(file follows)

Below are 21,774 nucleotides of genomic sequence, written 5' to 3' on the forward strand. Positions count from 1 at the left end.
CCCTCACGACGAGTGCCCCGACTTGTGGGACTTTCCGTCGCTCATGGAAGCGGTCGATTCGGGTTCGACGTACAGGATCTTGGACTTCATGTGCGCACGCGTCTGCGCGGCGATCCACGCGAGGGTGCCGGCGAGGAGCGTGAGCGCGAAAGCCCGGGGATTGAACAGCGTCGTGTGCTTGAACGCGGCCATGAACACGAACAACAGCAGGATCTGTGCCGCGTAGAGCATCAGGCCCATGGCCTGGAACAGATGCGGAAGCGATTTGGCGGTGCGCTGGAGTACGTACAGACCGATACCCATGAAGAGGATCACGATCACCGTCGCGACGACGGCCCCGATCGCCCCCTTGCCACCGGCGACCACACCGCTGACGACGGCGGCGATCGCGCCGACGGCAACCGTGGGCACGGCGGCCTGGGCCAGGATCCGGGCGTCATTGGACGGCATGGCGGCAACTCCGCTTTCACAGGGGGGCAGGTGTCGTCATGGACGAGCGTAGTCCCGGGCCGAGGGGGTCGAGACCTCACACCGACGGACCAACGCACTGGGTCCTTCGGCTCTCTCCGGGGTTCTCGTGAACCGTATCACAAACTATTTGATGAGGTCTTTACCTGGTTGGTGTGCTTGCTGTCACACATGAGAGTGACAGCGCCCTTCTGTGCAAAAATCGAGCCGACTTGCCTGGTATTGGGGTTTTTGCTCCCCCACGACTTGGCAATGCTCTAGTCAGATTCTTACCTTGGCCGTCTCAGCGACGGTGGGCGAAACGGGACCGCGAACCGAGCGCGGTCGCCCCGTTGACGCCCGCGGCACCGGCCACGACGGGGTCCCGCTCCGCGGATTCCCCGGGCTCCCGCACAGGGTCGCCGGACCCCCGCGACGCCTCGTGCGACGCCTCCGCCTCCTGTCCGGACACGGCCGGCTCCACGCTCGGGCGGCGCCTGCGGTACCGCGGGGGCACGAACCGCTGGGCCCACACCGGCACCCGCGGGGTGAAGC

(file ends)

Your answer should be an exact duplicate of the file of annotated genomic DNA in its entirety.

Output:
Below are 21,774 nucleotides of genomic sequence, written 5' to 3' on the forward strand. Positions count from 1 at the left end.
CCCTCACGACGAGTGCCCCGACTTGTGGGACTTTCCGTCGCTCATGGAAGCGGTCGATTCGGGTTCGACGTACAGGATCTTGGACTTCATGTGCGCACGCGTCTGCGCGGCGATCCACGCGAGGGTGCCGGCGAGGAGCGTGAGCGCGAAAGCCCGGGGATTGAACAGCGTCGTGTGCTTGAACGCGGCCATGAACACGAACAACAGCAGGATCTGTGCCGCGTAGAGCATCAGGCCCATGGCCTGGAACAGATGCGGAAGCGATTTGGCGGTGCGCTGGAGTACGTACAGACCGATACCCATGAAGAGGATCACGATCACCGTCGCGACGACGGCCCCGATCGCCCCCTTGCCACCGGCGACCACACCGCTGACGACGGCGGCGATCGCGCCGACGGCAACCGTGGGCACGGCGGCCTGGGCCAGGATCCGGGCGTCATTGGACGGCATGGCGGCAACTCCGCTTTCACAGGGGGGCAGGTGTCGTCATGGACGAGCGTAGTCCCGGGCCGAGGGGGTCGAGACCTCACACCGACGGACCAACGCACTGGGTCCTTCGGCTCTCTCCGGGGTTCTCGTGAACCGTATCACAAACTATTTGATGAGGTCTTTACCTGGTTGGTGTGCTTGCTGTCACACATGAGAGTGACAGCGCCCTTCTGTGCAAAAATCGAGCCGACTTGCCTGGTATTGGGGTTTTTGCTCCCCCACGACTTGGCAATGCTCTAGTCAGATTCTTACCTTGGCCGTCTCAGCGACGGTGGGCGAAACGGGACCGCGAACCGAGCGCGGTCGCCCCGTTGACGCCCGCGGCACCGGCCACGACGGGGTCCCGCTCCGCGGATTCCCCGGGCTCCCGCACAGGGTCGCCGGACCCCCGCGACGCCTCGTGCGACGCCTCCGCCTCCTGTCCGGACACGGCCGGCTCCACGCTCGGGCGGCGCCTGCGGTACCGCGGGGGCACGAACCGCTGGGCCCACACCGGCACCCGCGGGGTGAAGC